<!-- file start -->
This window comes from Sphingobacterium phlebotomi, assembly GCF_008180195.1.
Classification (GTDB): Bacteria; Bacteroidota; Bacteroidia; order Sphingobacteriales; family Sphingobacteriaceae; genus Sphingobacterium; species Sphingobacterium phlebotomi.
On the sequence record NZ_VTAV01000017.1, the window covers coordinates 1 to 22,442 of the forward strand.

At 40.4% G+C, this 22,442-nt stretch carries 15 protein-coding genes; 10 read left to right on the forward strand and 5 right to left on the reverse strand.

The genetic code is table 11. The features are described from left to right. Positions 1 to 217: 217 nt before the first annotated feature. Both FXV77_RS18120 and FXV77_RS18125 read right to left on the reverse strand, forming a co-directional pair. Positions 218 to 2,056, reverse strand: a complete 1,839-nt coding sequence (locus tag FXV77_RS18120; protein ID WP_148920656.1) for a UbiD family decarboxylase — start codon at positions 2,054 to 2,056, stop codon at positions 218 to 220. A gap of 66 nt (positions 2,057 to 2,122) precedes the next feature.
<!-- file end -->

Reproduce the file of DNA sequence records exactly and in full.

This window comes from Sphingobacterium phlebotomi, assembly GCF_008180195.1.
Classification (GTDB): Bacteria; Bacteroidota; Bacteroidia; order Sphingobacteriales; family Sphingobacteriaceae; genus Sphingobacterium; species Sphingobacterium phlebotomi.
On the sequence record NZ_VTAV01000017.1, the window covers coordinates 1 to 22,442 of the forward strand.

At 40.4% G+C, this 22,442-nt stretch carries 15 protein-coding genes; 10 read left to right on the forward strand and 5 right to left on the reverse strand.

The genetic code is table 11. The features are described from left to right. Positions 1 to 217: 217 nt before the first annotated feature. Both FXV77_RS18120 and FXV77_RS18125 read right to left on the reverse strand, forming a co-directional pair. Positions 218 to 2,056, reverse strand: a complete 1,839-nt coding sequence (locus tag FXV77_RS18120; protein ID WP_148920656.1) for a UbiD family decarboxylase — start codon at positions 2,054 to 2,056, stop codon at positions 218 to 220. A gap of 66 nt (positions 2,057 to 2,122) precedes the next feature.